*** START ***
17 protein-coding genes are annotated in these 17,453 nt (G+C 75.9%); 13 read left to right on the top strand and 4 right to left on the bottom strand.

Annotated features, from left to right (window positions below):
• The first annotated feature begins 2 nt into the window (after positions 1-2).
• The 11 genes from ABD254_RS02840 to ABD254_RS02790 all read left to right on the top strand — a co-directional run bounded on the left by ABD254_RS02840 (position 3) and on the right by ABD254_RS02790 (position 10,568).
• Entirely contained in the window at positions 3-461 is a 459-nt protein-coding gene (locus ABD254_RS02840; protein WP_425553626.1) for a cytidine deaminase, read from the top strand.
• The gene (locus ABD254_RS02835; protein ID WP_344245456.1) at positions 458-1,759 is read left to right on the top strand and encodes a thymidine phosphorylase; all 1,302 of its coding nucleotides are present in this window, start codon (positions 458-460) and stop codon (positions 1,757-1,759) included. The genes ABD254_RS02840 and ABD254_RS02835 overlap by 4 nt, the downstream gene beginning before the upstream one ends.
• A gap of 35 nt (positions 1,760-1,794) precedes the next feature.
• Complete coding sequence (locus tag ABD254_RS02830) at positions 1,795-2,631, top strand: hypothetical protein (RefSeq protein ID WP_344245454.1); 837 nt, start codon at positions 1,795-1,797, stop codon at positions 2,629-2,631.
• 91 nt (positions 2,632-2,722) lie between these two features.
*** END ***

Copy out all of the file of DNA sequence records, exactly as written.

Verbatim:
17 protein-coding genes are annotated in these 17,453 nt (G+C 75.9%); 13 read left to right on the top strand and 4 right to left on the bottom strand.

Annotated features, from left to right (window positions below):
• The first annotated feature begins 2 nt into the window (after positions 1-2).
• The 11 genes from ABD254_RS02840 to ABD254_RS02790 all read left to right on the top strand — a co-directional run bounded on the left by ABD254_RS02840 (position 3) and on the right by ABD254_RS02790 (position 10,568).
• Entirely contained in the window at positions 3-461 is a 459-nt protein-coding gene (locus ABD254_RS02840; protein WP_425553626.1) for a cytidine deaminase, read from the top strand.
• The gene (locus ABD254_RS02835; protein ID WP_344245456.1) at positions 458-1,759 is read left to right on the top strand and encodes a thymidine phosphorylase; all 1,302 of its coding nucleotides are present in this window, start codon (positions 458-460) and stop codon (positions 1,757-1,759) included. The genes ABD254_RS02840 and ABD254_RS02835 overlap by 4 nt, the downstream gene beginning before the upstream one ends.
• A gap of 35 nt (positions 1,760-1,794) precedes the next feature.
• Complete coding sequence (locus tag ABD254_RS02830) at positions 1,795-2,631, top strand: hypothetical protein (RefSeq protein ID WP_344245454.1); 837 nt, start codon at positions 1,795-1,797, stop codon at positions 2,629-2,631.
• 91 nt (positions 2,632-2,722) lie between these two features.